Gove apologises to his former French teacher

Michael Gove Mr Gove said it was never too late to set the record straight

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Education Secretary Michael Gove has apologised to his former French teacher for misbehaving in class 30 years ago.

In a letter published in the Radio Times, he says he cringes when he remembers himself, aged 15, competing to ask "clever-dick questions" and indulging in "pathetic showing off".

He asks the teacher, Mr Montgomery, whom he refers to as Danny, to accept his apology.

Mr Gove goes on to pay tribute to the work of the teaching profession.

Start Quote

My mum told me, it's never too late to set the record straight.”

End Quote Michael Gove Education Secretary

The letter says: "It may be too late to say I'm sorry. Thirty years too late."

He adds: "When I look back at the 15-year-old I was, lurking at the back of your French class at Robert Gordon's College in Aberdeen, I cringe.

"You were trying, patiently, doggedly, good-humouredly, to broaden our horizons. You were, without any pretension or pomposity, attempting to coax a group of hormonal lads to look beyond familiar horizons and venture further.

"You weren't just dinning irregular verbs into our heads, you were opening up a different way of seeing.

"And all we could do was compete to think of clever-dick questions to embarrass you and indulge in pathetic showing-off at your expense."

Mr Gove writes that his former teacher was "unaffectedly passionate" about both French and German.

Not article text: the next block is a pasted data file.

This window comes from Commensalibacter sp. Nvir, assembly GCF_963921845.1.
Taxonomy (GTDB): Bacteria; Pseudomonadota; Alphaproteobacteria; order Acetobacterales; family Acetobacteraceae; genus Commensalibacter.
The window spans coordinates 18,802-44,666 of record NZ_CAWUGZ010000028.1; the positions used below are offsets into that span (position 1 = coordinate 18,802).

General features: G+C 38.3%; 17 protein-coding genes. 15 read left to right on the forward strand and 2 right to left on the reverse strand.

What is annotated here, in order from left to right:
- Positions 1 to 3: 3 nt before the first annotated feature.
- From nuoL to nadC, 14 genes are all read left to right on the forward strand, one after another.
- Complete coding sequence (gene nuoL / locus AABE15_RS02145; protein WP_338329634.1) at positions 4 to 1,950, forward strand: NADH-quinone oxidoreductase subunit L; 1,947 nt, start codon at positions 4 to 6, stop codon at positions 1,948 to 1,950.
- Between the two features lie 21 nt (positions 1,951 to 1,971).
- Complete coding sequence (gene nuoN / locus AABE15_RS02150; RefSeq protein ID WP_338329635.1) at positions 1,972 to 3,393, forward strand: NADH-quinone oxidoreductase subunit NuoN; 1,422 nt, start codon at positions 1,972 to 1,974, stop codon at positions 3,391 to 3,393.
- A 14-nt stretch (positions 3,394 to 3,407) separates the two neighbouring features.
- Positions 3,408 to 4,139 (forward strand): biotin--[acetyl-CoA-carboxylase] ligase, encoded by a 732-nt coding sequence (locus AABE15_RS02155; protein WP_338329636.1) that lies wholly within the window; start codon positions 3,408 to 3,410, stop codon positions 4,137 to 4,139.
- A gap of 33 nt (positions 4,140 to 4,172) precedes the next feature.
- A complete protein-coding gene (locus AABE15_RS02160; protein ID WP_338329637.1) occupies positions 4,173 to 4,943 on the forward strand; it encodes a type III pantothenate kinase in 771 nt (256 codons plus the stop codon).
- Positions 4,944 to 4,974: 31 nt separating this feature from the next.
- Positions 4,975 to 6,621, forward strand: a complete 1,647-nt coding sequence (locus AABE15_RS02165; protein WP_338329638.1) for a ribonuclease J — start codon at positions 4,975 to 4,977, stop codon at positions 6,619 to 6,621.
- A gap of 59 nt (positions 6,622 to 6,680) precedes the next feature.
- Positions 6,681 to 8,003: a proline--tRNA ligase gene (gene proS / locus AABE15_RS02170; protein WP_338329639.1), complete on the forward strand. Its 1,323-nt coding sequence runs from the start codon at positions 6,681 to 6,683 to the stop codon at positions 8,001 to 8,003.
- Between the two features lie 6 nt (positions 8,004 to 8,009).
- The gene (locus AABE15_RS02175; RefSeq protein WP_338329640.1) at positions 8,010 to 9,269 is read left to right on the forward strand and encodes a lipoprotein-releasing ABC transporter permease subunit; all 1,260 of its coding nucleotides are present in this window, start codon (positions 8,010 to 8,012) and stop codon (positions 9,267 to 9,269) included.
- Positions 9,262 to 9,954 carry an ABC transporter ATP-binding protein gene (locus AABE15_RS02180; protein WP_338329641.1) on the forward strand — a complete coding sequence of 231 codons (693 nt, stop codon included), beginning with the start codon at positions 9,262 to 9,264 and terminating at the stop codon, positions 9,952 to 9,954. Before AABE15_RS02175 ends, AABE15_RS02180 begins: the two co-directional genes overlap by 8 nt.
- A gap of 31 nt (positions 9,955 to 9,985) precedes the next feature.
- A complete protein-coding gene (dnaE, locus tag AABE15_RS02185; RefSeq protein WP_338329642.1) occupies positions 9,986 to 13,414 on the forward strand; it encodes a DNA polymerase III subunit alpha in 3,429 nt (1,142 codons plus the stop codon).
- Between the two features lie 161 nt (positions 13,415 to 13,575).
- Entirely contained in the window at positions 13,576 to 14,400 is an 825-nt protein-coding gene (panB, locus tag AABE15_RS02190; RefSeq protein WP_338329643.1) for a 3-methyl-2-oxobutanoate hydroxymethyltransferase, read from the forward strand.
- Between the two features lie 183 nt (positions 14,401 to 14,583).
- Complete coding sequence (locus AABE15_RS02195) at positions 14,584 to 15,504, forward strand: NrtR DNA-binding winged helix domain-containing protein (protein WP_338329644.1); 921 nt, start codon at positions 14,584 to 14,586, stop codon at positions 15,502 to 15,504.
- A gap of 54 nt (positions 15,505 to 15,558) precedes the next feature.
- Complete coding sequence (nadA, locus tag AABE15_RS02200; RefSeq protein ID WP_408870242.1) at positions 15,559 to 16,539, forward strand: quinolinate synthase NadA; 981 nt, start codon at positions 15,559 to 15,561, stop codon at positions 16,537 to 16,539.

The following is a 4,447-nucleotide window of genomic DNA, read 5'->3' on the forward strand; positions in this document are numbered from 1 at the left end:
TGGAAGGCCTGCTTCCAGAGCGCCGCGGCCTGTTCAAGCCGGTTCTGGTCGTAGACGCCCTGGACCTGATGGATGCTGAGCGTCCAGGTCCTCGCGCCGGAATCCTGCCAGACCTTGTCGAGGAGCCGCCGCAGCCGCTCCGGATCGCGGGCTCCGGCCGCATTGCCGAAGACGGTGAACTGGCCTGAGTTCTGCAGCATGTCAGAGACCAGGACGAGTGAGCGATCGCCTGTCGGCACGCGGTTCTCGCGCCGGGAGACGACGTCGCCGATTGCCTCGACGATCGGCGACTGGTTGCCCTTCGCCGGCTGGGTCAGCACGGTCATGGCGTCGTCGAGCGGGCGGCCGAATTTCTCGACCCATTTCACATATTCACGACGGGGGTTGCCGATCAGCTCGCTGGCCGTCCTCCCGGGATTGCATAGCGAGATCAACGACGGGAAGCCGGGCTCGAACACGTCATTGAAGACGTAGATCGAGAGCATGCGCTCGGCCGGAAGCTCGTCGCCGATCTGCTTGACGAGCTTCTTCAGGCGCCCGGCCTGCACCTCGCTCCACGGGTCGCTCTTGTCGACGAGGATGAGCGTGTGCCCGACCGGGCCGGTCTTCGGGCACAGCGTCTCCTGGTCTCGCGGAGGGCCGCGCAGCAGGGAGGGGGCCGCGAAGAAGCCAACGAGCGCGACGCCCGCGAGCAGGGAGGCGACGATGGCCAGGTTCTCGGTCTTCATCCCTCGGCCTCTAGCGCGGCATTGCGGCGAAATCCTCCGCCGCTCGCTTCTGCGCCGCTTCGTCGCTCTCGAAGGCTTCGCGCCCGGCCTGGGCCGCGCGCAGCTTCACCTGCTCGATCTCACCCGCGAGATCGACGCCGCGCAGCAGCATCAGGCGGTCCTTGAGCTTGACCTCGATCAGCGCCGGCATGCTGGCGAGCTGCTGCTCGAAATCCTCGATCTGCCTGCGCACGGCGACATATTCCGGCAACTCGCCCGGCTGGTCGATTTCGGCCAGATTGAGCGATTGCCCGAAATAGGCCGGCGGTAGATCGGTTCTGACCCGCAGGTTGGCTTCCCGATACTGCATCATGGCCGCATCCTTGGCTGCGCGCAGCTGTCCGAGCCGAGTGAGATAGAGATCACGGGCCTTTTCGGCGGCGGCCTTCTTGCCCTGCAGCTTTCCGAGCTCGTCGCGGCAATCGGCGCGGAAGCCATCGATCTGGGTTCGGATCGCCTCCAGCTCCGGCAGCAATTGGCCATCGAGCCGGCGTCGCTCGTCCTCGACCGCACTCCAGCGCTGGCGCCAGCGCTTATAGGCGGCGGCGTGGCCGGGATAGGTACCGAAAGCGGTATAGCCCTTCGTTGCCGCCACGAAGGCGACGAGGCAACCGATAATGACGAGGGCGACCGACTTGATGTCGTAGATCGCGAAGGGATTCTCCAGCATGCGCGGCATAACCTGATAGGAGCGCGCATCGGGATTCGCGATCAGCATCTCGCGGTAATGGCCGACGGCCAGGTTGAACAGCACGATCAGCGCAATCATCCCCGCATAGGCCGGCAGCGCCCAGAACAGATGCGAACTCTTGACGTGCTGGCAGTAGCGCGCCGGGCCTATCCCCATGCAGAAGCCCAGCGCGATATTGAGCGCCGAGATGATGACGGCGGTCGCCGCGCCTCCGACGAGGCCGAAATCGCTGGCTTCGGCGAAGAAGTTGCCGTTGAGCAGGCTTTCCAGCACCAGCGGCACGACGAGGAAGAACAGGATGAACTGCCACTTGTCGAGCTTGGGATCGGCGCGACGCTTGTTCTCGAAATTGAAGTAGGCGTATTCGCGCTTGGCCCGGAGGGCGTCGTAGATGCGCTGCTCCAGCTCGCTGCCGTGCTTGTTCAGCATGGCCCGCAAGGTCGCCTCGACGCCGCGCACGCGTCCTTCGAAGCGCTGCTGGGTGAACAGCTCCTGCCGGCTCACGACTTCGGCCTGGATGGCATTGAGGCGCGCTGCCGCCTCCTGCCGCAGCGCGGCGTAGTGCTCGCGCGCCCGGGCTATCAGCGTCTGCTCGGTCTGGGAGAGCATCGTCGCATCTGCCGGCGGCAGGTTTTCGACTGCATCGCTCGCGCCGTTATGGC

'Growing gratitude'

But he was confronted with a "cocksure crew of precociously assertive boys who recognised you were only a few years older - a rookie in the classroom - and therefore ripe for ragging".

Mr Gove acknowledges that because they misbehaved they missed out, and thanks Mr Montgomery for his perseverance.

"As I've grown up - and become a father myself - my gratitude only grows. To you, and to everyone else in your profession," he says.

Mr Gove goes on to tell the teacher that his work, and that of the rest of the teaching profession is "hugely appreciated".

He ends by saying: "So Danny, it may be too late to say I'm sorry. But, as my mum told me, it's never too late to set the record straight.

"And you were a great teacher - one of many who helped introduce me to the work of great thinkers and writers - and thus gave me the greatest gift of all - the chance to write my own life story."

National Union of Teachers general secretary Christine Blower said: "So Mr Gove recognises that teachers are not the enemies of promise or happy with mediocrity as he previously asserted.

"I take this open letter as an apology to the profession for those unacceptable characteristics and a recognition that teachers do an amazing job every day.

"Teaching is indeed of critical importance so if Mr Gove really believes that let's see policies emanating from the DfE [Department for Education] that teachers would welcome."

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